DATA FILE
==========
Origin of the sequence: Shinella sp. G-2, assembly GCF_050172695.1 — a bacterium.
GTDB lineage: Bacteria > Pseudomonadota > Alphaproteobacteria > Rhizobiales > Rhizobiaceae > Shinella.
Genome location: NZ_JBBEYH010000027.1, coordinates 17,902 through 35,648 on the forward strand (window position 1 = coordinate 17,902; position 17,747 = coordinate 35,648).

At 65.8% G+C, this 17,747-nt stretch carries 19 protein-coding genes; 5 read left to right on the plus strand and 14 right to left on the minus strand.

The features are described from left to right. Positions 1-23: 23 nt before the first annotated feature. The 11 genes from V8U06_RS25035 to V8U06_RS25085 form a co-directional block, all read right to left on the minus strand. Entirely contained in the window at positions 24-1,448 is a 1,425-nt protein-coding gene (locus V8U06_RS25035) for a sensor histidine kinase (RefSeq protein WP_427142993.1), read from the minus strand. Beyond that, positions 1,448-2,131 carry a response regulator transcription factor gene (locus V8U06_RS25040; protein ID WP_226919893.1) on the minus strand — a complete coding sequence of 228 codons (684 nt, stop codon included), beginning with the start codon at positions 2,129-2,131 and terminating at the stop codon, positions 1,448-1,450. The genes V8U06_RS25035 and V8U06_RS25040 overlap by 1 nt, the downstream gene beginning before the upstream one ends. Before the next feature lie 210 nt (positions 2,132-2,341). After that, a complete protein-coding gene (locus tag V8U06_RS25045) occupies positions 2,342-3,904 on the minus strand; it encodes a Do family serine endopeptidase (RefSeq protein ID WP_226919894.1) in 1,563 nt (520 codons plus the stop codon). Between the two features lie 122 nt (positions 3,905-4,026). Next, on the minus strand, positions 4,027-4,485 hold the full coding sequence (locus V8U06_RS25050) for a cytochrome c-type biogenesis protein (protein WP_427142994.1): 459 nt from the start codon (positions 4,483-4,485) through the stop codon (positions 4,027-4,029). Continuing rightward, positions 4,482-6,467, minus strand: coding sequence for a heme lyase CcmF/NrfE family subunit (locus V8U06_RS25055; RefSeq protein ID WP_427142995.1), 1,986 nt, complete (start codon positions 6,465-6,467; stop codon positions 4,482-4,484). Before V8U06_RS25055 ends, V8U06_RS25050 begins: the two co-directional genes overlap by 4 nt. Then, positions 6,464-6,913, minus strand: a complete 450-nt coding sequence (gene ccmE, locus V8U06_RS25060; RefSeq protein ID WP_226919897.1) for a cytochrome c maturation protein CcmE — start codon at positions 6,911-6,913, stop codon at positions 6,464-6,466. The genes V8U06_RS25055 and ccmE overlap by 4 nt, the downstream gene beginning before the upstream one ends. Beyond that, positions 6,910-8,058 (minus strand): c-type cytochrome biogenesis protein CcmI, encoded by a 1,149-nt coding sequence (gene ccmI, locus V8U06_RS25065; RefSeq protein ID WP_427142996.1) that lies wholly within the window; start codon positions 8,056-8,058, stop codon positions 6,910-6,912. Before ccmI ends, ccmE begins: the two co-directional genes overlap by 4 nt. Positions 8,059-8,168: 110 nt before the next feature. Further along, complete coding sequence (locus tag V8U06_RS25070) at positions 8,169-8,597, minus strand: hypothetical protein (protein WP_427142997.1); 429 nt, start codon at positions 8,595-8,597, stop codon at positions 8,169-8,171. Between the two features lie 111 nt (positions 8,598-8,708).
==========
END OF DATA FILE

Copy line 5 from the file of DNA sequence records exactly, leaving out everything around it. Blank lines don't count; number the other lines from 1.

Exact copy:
The features are described from left to right. Positions 1-23: 23 nt before the first annotated feature. The 11 genes from V8U06_RS25035 to V8U06_RS25085 form a co-directional block, all read right to left on the minus strand. Entirely contained in the window at positions 24-1,448 is a 1,425-nt protein-coding gene (locus V8U06_RS25035) for a sensor histidine kinase (RefSeq protein WP_427142993.1), read from the minus strand. Beyond that, positions 1,448-2,131 carry a response regulator transcription factor gene (locus V8U06_RS25040; protein ID WP_226919893.1) on the minus strand — a complete coding sequence of 228 codons (684 nt, stop codon included), beginning with the start codon at positions 2,129-2,131 and terminating at the stop codon, positions 1,448-1,450. The genes V8U06_RS25035 and V8U06_RS25040 overlap by 1 nt, the downstream gene beginning before the upstream one ends. Before the next feature lie 210 nt (positions 2,132-2,341). After that, a complete protein-coding gene (locus tag V8U06_RS25045) occupies positions 2,342-3,904 on the minus strand; it encodes a Do family serine endopeptidase (RefSeq protein ID WP_226919894.1) in 1,563 nt (520 codons plus the stop codon). Between the two features lie 122 nt (positions 3,905-4,026). Next, on the minus strand, positions 4,027-4,485 hold the full coding sequence (locus V8U06_RS25050) for a cytochrome c-type biogenesis protein (protein WP_427142994.1): 459 nt from the start codon (positions 4,483-4,485) through the stop codon (positions 4,027-4,029). Continuing rightward, positions 4,482-6,467, minus strand: coding sequence for a heme lyase CcmF/NrfE family subunit (locus V8U06_RS25055; RefSeq protein ID WP_427142995.1), 1,986 nt, complete (start codon positions 6,465-6,467; stop codon positions 4,482-4,484). Before V8U06_RS25055 ends, V8U06_RS25050 begins: the two co-directional genes overlap by 4 nt. Then, positions 6,464-6,913, minus strand: a complete 450-nt coding sequence (gene ccmE, locus V8U06_RS25060; RefSeq protein ID WP_226919897.1) for a cytochrome c maturation protein CcmE — start codon at positions 6,911-6,913, stop codon at positions 6,464-6,466. The genes V8U06_RS25055 and ccmE overlap by 4 nt, the downstream gene beginning before the upstream one ends. Beyond that, positions 6,910-8,058 (minus strand): c-type cytochrome biogenesis protein CcmI, encoded by a 1,149-nt coding sequence (gene ccmI, locus V8U06_RS25065; RefSeq protein ID WP_427142996.1) that lies wholly within the window; start codon positions 8,056-8,058, stop codon positions 6,910-6,912. Before ccmI ends, ccmE begins: the two co-directional genes overlap by 4 nt. Positions 8,059-8,168: 110 nt before the next feature. Further along, complete coding sequence (locus tag V8U06_RS25070) at positions 8,169-8,597, minus strand: hypothetical protein (protein WP_427142997.1); 429 nt, start codon at positions 8,595-8,597, stop codon at positions 8,169-8,171. Between the two features lie 111 nt (positions 8,598-8,708).